Ms Mei-hsuan Chiang1
1Taipei National University Of The Arts, Taiwan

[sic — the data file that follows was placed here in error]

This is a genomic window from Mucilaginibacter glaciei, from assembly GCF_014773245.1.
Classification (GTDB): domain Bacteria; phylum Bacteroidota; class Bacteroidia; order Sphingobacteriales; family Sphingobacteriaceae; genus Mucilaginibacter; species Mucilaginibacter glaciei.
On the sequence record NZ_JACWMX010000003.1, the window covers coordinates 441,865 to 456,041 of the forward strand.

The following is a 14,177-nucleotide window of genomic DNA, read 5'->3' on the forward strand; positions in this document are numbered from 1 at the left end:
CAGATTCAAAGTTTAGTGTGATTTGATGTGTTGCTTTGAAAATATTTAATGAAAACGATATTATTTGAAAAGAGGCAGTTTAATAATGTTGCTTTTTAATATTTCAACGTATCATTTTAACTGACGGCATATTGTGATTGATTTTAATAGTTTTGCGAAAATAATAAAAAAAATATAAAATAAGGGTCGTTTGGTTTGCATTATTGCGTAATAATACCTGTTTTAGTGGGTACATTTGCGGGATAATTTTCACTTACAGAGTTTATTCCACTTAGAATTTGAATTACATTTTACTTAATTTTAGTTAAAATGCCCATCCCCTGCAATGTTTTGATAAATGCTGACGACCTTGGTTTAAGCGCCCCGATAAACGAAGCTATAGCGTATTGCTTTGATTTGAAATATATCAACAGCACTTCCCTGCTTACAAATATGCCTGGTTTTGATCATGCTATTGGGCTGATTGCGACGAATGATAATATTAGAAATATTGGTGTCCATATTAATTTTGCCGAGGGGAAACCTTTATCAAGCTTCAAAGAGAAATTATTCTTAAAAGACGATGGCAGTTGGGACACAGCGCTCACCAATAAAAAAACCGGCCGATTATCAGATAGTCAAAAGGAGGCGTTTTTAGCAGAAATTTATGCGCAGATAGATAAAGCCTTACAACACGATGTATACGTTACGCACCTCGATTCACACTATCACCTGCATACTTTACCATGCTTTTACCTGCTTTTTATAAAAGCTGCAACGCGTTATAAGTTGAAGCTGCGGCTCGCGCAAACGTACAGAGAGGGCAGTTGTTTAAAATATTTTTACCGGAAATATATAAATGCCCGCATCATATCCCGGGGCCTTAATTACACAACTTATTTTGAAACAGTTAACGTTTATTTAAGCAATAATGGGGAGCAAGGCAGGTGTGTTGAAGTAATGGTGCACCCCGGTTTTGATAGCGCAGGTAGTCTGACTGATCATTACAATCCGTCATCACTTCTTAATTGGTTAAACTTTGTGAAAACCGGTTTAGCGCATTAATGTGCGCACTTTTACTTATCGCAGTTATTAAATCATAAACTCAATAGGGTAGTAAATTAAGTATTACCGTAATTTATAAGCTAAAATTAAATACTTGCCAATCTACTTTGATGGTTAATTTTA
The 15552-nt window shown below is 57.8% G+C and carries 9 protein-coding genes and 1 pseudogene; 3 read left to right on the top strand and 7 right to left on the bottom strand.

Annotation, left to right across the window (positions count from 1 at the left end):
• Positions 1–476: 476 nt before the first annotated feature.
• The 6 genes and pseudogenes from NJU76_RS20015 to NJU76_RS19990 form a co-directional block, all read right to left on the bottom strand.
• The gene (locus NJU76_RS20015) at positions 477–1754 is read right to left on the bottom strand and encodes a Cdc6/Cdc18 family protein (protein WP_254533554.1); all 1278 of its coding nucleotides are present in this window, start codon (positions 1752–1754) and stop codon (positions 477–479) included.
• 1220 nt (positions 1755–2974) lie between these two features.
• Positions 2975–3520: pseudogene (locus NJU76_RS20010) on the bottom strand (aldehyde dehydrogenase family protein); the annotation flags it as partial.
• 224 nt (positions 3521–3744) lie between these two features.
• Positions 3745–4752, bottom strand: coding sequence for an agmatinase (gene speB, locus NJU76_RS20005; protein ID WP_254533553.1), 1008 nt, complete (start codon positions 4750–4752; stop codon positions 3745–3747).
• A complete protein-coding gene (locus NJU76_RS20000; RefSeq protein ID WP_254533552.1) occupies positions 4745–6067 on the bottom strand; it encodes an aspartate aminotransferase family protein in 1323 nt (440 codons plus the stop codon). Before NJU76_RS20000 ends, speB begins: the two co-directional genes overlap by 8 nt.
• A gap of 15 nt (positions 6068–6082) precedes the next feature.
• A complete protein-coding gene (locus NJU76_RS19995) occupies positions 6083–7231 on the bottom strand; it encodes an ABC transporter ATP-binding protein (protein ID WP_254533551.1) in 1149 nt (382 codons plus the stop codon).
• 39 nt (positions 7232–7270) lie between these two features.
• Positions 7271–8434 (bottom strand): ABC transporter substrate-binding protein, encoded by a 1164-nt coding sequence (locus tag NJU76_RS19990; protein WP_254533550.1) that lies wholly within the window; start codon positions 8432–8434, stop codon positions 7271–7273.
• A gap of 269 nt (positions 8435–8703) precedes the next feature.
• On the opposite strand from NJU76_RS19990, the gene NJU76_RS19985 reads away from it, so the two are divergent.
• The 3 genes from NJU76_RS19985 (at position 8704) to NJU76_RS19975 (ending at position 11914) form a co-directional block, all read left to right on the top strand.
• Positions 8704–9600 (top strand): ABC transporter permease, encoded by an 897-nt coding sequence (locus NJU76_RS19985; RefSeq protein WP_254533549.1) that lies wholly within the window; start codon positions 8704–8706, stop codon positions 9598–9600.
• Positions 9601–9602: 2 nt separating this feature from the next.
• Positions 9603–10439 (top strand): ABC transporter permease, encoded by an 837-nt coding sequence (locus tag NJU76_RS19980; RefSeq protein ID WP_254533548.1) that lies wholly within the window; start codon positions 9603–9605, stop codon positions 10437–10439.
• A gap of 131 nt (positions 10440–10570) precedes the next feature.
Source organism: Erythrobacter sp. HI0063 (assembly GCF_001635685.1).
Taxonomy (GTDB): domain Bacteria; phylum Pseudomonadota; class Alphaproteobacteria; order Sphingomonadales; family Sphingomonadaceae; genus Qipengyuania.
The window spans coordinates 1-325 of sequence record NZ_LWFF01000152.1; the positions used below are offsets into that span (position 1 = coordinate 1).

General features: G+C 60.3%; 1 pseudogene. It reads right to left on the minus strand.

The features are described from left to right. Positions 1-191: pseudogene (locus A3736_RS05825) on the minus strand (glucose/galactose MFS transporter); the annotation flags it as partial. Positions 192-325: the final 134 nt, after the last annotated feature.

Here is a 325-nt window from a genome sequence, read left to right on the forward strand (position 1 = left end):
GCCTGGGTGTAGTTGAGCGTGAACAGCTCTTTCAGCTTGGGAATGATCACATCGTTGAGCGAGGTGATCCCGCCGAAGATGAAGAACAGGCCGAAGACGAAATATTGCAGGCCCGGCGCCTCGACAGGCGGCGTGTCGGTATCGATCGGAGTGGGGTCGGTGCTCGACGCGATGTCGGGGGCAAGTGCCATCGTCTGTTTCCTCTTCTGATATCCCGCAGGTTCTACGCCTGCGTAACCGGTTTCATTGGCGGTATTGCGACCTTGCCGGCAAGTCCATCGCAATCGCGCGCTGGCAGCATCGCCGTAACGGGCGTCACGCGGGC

Despite the government’s discouraging attitude towards the supernatural and the spectral, ghost and spirit movies (shenguai) remained one of the most popular genres in 1970s Taiwan. During the time, most of the directors follow classical Chinese ghost stories, particularly Pu Songling’s Strange Stories from a Chinese Studio, in depicting the beautiful female ghosts and their romantic relationships with young male scholars, whereas Yao Feng-Pan breaks away from the tradition to start a new epoch of horror films. The paper first examines the rise of horror films during Taiwan’s Cold War period and Yao Feng-Pan’s breakthrough of film aesthetics and genre conventions in the 1970s. Most notably, he introduces modern setting for Taiwan’s horrors, and constructs a unique image of female ghosts that is monstrous and revengeful. Using the example of Ghost Marriage (1974), the paper investigates the unsettling tensions between past and present, “traditional” and “modern” space, established feminine social norm and modern feminist discourses in Yao Feng-Pan’s works. Ultimately, the paper argues that Yao Feng-Pan’s films offer more than horror pleasure; they reveal Taiwan’s collective unconscious during the Cold War era.